After attending Mindfulness Meditation Centers (MMC) programs and retreats here in Florida, I was determined to go somewhere remote, far enough away from home and my everyday activities to allow myself to fully embrace retreating.
What is retreat? And why bother?
My earliest memories of retreating are associated with military tactics. Probably watched too many Westerns and war movies as a kid. There was always an overwhelmed, somewhat bloodied and fatigued band of brothers pulling back from the action to rest, dress their wounds, and rethink current strategies. They were not giving up the fight, but rather, taking the time to reframe their views to reduce the pain and suffering of their men. And they did not appear to take sufficient time to rethink war or battle. But that’s a topic for another day.
Many of us live as if life itself is a military operation. We set a plan, we execute it, and we take two weeks vacation in the summer to replace internal batteries worn down by endless activities. We have a vision of how our lives “should” or “ought” to look, and gosh darn, we’ll do whatever is necessary to get what we want or what we deserve. We’ve built fighting and striving into the very core of who we are. There’s a lot of suffering associated with our military style tactics but we learn not to complain because who likes a complainer? My mom used to say, “I’ll give you something to cry about!”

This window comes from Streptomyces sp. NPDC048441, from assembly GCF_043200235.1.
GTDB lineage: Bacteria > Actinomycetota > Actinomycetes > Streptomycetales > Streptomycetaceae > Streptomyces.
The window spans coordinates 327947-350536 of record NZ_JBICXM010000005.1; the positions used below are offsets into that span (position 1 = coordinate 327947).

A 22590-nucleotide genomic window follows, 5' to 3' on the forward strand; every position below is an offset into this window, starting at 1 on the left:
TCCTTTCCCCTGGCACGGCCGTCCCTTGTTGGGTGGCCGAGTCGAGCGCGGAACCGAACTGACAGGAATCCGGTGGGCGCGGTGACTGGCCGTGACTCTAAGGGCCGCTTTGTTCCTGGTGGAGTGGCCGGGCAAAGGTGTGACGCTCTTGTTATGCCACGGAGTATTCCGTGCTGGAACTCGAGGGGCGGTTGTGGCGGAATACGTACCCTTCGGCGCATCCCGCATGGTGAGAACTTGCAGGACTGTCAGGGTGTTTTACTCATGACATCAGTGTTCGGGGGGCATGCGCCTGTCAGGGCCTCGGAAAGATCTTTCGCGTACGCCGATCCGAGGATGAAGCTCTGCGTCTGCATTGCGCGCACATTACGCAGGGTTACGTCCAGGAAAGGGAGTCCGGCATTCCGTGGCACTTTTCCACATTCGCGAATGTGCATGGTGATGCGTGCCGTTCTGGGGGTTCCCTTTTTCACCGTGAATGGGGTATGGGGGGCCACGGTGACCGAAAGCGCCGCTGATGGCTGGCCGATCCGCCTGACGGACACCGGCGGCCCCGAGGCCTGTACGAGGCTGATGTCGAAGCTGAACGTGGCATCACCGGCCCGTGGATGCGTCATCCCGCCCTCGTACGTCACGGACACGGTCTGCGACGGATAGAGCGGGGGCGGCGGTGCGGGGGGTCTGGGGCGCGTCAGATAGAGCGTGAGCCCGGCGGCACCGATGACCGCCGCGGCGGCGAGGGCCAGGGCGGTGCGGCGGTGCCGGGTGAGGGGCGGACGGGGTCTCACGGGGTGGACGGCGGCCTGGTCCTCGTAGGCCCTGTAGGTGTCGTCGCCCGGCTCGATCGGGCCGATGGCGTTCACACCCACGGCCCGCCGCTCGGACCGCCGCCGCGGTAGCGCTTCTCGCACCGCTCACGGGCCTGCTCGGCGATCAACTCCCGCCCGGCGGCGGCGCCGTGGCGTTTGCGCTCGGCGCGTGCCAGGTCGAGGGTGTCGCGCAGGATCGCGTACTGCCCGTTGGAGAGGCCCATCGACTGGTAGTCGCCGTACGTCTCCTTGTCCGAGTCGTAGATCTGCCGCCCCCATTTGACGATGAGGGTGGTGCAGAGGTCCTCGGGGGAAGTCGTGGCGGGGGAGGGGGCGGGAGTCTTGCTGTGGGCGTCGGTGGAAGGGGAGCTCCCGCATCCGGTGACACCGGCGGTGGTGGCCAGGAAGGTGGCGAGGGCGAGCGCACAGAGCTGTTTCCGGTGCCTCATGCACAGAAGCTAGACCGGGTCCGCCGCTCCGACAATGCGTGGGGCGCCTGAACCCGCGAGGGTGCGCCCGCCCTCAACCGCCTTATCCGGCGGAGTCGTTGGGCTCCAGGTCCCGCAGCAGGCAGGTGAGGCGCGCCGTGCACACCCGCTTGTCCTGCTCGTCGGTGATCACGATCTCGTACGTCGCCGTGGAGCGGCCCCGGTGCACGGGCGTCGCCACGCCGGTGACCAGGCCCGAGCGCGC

Or we learn to compartmentalize the painful or inexplicable experiences we endure. We believe that by controlling or suppressing our emotions, or our relationship to what we experience, we will better survive the experience itself. As if life itself has to be survived.
There is no gentleness for self or other in this particular lifestyle. That’s why retreating for a month in Nova Scotia held such appeal for me. Of any quality, I wish to regain, relearn and share with others, it is gentleness—a concept that includes:
1. Kindness towards oneself
2. Kindness towards others which may include:
• Forgiving oneself for being a particular way
• Forgiving others for the way we believe they’ve been towards us
3. Experiencing gratitude for every precious moment/breath. Flipside. We could be dead.
Military style thinkers don’t value gentleness as the word implies softness or pushover. We want to win the war at any cost. That’s why retreating now is even more important because the war we fight is with ourselves. Plus we take this anger to the streets where we sew hostility to others. Whether the wounds we heal are emotional, physical, intellectual or spiritual, healing does lead to wholeness. And there is not one among us who does not want to be whole.